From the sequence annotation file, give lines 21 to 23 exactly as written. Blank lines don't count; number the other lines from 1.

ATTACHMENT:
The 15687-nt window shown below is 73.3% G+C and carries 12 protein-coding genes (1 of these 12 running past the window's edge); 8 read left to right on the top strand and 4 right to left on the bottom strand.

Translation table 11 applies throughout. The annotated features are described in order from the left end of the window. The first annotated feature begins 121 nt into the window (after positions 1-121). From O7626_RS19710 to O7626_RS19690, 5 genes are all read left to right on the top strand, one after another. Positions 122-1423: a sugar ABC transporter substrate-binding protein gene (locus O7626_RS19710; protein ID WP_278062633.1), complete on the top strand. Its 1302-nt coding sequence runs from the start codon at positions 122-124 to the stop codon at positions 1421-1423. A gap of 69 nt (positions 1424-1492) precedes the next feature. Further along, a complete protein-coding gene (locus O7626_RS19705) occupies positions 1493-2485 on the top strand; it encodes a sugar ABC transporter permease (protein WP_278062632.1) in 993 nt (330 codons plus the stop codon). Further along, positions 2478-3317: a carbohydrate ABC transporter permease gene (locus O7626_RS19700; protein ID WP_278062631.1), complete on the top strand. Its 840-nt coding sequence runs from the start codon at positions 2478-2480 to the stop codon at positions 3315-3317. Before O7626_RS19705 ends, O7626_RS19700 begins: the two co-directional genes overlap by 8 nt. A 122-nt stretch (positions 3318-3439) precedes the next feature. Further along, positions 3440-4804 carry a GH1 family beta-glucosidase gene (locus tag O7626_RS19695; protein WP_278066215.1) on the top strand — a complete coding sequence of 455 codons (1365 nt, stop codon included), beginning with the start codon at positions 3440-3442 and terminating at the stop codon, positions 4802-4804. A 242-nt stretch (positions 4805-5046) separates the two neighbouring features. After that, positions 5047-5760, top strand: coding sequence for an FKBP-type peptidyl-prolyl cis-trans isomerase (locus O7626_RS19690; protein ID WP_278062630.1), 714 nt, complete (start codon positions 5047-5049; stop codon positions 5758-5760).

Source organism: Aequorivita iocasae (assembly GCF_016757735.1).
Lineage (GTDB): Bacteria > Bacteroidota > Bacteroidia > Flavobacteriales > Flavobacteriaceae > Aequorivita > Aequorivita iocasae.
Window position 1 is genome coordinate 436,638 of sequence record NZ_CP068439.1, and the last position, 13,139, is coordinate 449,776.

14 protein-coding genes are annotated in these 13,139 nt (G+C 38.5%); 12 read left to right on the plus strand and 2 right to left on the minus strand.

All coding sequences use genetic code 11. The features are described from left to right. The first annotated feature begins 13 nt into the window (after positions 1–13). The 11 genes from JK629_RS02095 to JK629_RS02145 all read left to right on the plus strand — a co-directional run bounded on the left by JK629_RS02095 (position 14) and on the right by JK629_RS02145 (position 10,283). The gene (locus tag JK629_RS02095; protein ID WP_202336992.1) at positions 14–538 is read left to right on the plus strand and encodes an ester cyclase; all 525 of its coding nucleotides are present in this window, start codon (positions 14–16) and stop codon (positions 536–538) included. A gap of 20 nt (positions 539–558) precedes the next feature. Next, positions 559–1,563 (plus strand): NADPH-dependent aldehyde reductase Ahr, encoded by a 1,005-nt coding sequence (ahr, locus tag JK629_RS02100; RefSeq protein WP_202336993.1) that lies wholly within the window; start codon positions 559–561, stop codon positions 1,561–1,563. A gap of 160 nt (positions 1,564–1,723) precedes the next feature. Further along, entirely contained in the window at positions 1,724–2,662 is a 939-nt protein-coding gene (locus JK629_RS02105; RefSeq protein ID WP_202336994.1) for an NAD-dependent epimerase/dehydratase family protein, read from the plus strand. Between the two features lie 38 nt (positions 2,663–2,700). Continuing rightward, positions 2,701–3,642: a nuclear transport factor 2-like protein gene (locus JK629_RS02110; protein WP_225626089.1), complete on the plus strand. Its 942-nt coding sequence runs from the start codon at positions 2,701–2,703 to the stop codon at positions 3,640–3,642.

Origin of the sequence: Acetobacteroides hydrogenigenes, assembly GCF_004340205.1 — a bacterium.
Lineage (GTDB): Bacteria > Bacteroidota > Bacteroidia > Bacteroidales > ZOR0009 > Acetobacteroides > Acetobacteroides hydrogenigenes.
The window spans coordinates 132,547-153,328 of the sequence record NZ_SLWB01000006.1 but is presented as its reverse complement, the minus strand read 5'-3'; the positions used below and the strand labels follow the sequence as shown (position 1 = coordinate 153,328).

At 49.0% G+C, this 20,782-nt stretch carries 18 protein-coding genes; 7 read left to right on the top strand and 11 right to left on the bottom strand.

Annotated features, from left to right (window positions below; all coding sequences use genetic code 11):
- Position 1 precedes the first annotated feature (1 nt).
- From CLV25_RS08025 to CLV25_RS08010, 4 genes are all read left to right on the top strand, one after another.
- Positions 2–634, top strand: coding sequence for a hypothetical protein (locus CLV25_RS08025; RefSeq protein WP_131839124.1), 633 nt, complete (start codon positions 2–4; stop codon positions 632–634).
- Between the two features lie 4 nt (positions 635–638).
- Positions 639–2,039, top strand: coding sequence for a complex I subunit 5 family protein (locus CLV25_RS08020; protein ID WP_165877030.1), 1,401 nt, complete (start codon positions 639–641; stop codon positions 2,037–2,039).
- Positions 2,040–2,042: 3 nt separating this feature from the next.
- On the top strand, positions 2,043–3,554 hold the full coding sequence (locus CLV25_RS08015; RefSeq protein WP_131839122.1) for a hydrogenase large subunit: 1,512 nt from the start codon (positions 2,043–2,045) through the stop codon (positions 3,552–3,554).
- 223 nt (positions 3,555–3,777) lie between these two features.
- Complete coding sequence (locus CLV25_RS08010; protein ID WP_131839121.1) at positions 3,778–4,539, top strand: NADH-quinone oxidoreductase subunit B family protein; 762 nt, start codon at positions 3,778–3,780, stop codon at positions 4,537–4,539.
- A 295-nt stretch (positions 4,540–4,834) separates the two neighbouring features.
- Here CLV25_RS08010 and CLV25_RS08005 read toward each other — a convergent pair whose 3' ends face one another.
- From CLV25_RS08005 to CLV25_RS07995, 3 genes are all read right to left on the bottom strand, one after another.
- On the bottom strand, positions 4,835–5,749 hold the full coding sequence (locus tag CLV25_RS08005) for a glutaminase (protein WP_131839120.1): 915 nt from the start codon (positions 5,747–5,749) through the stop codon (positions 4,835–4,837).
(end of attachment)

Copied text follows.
- Complete coding sequence (locus CLV25_RS08010; protein ID WP_131839121.1) at positions 3,778–4,539, top strand: NADH-quinone oxidoreductase subunit B family protein; 762 nt, start codon at positions 3,778–3,780, stop codon at positions 4,537–4,539.
- A 295-nt stretch (positions 4,540–4,834) separates the two neighbouring features.
- Here CLV25_RS08010 and CLV25_RS08005 read toward each other — a convergent pair whose 3' ends face one another.